Topics of the Day

 


 

Initial Thoughts and Questions: Please discuss the following questions with one other person and be prepared to share with the larger group.

 

  1. Are you familar with today's topic? Where and in what context have you heard about this topic?
  2. What is your understanding of this topic?
  3. How, if at all, do you think it relates to Inquiry Instruction? How would it effect lessons and instruction?
  4. Any other thoughts on this topic?

 

Follow up Questions after the lesson:

  1. What is still unclear about this topic?
  2. What new questions do you have about this topic?

 

 

Topics of the Day:

 

 

 

 

Comments

GShoshana's picture

Metacognition

To give variety of opportunities to the students to understand what is taught in the class.  To help the student with the steps of learning and understaning/comprehension in order to achieve slef/independant learning.  To increase the feeling of the student that they are learning, which will increase their motivation to learn.

How can I increase the movitivation of a student who is not organized and responsible?  How can I assist them in being more responsible when transitioning between classes?

Alison did a good job and I enjoyed it.  I think the lesson would be more for the parents of my students, on back to school night, than for my students particularly.  As a teacher I can be more aware of my student's needs and adjust my style as needed for every student.

 

Verolga Nix-Allen's picture

Six Questions and Alison Cook-Sather's presentation

I am not familiar with nor have I ever heard of this topic.

I understand Metacognition as learning strategies  and awarenss of how students learn and even how we teach. 

Inquiry is related by open-ended discussions, planning a goal and opening different boxes to implement it reminding each person how we sing and/or even present differently..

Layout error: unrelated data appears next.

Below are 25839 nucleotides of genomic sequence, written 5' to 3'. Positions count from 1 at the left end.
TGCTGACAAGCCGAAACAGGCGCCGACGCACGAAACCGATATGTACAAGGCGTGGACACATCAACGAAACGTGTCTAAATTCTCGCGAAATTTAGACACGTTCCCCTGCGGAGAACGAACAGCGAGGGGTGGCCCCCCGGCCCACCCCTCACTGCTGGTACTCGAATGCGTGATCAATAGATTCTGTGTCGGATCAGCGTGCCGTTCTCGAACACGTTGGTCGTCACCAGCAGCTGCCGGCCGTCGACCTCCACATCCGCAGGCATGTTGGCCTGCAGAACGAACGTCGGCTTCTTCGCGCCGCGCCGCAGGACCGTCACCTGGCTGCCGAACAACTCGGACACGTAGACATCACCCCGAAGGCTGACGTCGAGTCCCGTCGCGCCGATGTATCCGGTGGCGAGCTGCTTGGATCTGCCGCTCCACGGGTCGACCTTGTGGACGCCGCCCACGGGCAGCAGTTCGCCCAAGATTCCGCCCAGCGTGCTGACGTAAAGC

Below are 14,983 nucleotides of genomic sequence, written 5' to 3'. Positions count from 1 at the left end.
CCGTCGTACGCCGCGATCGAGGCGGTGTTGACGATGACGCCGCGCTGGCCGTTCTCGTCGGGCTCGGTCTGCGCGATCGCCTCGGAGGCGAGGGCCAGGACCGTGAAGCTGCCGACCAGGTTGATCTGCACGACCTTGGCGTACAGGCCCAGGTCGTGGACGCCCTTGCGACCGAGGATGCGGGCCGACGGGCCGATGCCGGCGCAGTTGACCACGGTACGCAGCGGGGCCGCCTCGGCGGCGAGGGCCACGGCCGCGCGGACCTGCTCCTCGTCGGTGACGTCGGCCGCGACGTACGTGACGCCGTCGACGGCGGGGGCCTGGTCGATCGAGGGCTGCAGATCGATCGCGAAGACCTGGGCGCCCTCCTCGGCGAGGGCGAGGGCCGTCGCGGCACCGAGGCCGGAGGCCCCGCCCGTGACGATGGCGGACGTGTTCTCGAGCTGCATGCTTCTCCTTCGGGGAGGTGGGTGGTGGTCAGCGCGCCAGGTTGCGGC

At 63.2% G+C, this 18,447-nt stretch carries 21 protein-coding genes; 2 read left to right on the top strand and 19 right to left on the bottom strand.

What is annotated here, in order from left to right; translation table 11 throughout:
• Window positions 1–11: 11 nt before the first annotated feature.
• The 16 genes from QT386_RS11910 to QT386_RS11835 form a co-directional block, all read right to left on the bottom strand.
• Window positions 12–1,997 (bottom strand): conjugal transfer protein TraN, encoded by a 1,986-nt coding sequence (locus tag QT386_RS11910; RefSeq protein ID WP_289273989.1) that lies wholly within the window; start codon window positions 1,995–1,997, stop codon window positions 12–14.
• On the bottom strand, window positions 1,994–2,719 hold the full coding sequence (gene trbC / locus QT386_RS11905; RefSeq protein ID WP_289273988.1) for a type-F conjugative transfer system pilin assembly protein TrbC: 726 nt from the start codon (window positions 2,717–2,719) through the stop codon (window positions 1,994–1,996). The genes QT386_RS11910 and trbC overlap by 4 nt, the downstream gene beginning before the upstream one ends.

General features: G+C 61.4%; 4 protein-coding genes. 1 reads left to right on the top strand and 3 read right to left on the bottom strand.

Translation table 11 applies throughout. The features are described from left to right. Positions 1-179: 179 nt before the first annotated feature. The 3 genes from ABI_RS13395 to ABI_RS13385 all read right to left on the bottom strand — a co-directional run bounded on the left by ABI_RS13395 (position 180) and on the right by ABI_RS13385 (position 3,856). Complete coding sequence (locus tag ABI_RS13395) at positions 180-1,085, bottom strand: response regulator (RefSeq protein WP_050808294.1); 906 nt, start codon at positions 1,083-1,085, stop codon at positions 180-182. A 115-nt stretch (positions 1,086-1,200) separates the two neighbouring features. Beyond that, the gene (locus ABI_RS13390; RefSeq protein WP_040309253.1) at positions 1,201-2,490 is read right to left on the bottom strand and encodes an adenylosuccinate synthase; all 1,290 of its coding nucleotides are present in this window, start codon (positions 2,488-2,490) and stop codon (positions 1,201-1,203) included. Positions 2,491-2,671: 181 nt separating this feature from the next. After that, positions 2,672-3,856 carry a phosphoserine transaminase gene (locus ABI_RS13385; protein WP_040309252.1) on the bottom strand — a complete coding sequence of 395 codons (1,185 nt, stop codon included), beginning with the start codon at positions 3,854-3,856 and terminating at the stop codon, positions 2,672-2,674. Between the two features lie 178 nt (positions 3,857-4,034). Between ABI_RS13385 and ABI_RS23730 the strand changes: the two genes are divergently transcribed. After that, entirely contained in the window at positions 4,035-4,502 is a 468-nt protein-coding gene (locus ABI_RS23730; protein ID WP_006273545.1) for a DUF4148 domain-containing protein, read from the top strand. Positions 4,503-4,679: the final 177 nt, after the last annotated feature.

I do plan to open my and my choir's understanding of the music by brain storming about the composer's intent, music in general, opening up other boxes for discussion.  I will also try other ways of performance with soloists and the choir to achieve blend, singleness of spiritual thought, assessing their individual strengths and weaknesses as soloists and choir members.  I will also try to be more transparent as I develop the process to present a song. Why? Why not? I may even begin to coach more than one person to sing the same solo hoping to demonstrate the diversity, develop comparable analysis and bringing their own emotions and experiences to the song.

Other questions may develop as I open these boxes but the process is clear right now.

I thought Alison was clear, resourceful, and informative and her activity was thought provoking.

 

 

Verolga Nix-Allen's picture

Six Questions and Alison Cook-Sather's presentation

I am not familiar with nor have I ever heard of this topic.

I understand Metacognition as learning strategies  and awarenss of how students learn and even how we teach. 

Inquiry is related by open-ended discussions, planning a goal and opening different boxes to implement it reminding each person how we sing and/or even present differently..

I do plan to open my and my choir's understanding of the music by brain storming about the composer's intent, music in general, opening up other boxes for discussion.  I will also try other ways of performance with soloists and the choir to achieve blend, singleness of spiritual thought, assessing their individual strengths and weaknesses as soloists and choir members.  I will also try to be more transparent as I develop the process to present a song. Why? Why not? I may even begin to coach more than one person to sing the same solo hoping to demonstrate the diversity and develop comparable analysis.

Other questions may develop as I open these boxes but the process is clear right now.

I thought Alison was clear, resourceful, and informative and her activity was thought provoking.

 

 

Deborah Hazen's picture

Other topics to consider

Teaching science "intersected with other parts of the curriculum"

Inquiry as a framework rather than a series of activities.

Asking questions, dialoguing with students about the difference between data, observations and conclusions.

 

 

joycetheriot's picture

Assessment of Inquiry

Everday Assessment in the Science Classroom

Chapter 5: Assessment of Inquiry by Richard A. Duschi

 

The focus on scientific inquiry needs to be on attainment of evidence and how it is used to generate and justify explanations.

Synthesize the research: